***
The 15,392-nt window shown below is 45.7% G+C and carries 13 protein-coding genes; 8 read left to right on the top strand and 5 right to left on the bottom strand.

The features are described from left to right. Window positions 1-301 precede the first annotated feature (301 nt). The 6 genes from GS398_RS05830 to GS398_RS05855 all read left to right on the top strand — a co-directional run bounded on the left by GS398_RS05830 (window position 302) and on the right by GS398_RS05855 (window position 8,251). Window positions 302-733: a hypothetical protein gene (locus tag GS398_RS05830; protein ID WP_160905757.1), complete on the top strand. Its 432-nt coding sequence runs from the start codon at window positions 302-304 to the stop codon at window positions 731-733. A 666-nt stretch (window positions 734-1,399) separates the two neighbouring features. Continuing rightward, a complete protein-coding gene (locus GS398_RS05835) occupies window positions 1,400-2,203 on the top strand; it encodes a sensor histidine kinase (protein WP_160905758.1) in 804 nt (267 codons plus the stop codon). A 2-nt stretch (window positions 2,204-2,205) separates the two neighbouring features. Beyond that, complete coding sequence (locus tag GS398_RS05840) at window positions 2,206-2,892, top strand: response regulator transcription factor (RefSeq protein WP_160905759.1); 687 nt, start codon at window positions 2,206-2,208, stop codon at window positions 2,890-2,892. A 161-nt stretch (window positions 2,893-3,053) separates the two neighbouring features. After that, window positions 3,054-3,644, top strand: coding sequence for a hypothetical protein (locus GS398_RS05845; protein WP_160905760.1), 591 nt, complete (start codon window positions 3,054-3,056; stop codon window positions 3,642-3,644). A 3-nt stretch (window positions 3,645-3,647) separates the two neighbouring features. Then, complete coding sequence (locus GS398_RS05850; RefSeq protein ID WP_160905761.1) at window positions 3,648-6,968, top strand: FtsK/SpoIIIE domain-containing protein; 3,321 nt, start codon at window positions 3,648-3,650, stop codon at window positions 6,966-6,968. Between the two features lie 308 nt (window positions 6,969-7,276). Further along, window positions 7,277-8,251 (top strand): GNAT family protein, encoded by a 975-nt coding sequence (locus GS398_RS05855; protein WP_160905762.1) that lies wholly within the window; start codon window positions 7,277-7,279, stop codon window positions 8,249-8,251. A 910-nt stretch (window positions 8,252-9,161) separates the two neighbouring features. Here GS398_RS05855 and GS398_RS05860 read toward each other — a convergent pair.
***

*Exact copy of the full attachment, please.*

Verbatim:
The 15,392-nt window shown below is 45.7% G+C and carries 13 protein-coding genes; 8 read left to right on the top strand and 5 right to left on the bottom strand.

The features are described from left to right. Window positions 1-301 precede the first annotated feature (301 nt). The 6 genes from GS398_RS05830 to GS398_RS05855 all read left to right on the top strand — a co-directional run bounded on the left by GS398_RS05830 (window position 302) and on the right by GS398_RS05855 (window position 8,251). Window positions 302-733: a hypothetical protein gene (locus tag GS398_RS05830; protein ID WP_160905757.1), complete on the top strand. Its 432-nt coding sequence runs from the start codon at window positions 302-304 to the stop codon at window positions 731-733. A 666-nt stretch (window positions 734-1,399) separates the two neighbouring features. Continuing rightward, a complete protein-coding gene (locus GS398_RS05835) occupies window positions 1,400-2,203 on the top strand; it encodes a sensor histidine kinase (protein WP_160905758.1) in 804 nt (267 codons plus the stop codon). A 2-nt stretch (window positions 2,204-2,205) separates the two neighbouring features. Beyond that, complete coding sequence (locus tag GS398_RS05840) at window positions 2,206-2,892, top strand: response regulator transcription factor (RefSeq protein WP_160905759.1); 687 nt, start codon at window positions 2,206-2,208, stop codon at window positions 2,890-2,892. A 161-nt stretch (window positions 2,893-3,053) separates the two neighbouring features. After that, window positions 3,054-3,644, top strand: coding sequence for a hypothetical protein (locus GS398_RS05845; protein WP_160905760.1), 591 nt, complete (start codon window positions 3,054-3,056; stop codon window positions 3,642-3,644). A 3-nt stretch (window positions 3,645-3,647) separates the two neighbouring features. Then, complete coding sequence (locus GS398_RS05850; RefSeq protein ID WP_160905761.1) at window positions 3,648-6,968, top strand: FtsK/SpoIIIE domain-containing protein; 3,321 nt, start codon at window positions 3,648-3,650, stop codon at window positions 6,966-6,968. Between the two features lie 308 nt (window positions 6,969-7,276). Further along, window positions 7,277-8,251 (top strand): GNAT family protein, encoded by a 975-nt coding sequence (locus GS398_RS05855; protein WP_160905762.1) that lies wholly within the window; start codon window positions 7,277-7,279, stop codon window positions 8,249-8,251. A 910-nt stretch (window positions 8,252-9,161) separates the two neighbouring features. Here GS398_RS05855 and GS398_RS05860 read toward each other — a convergent pair.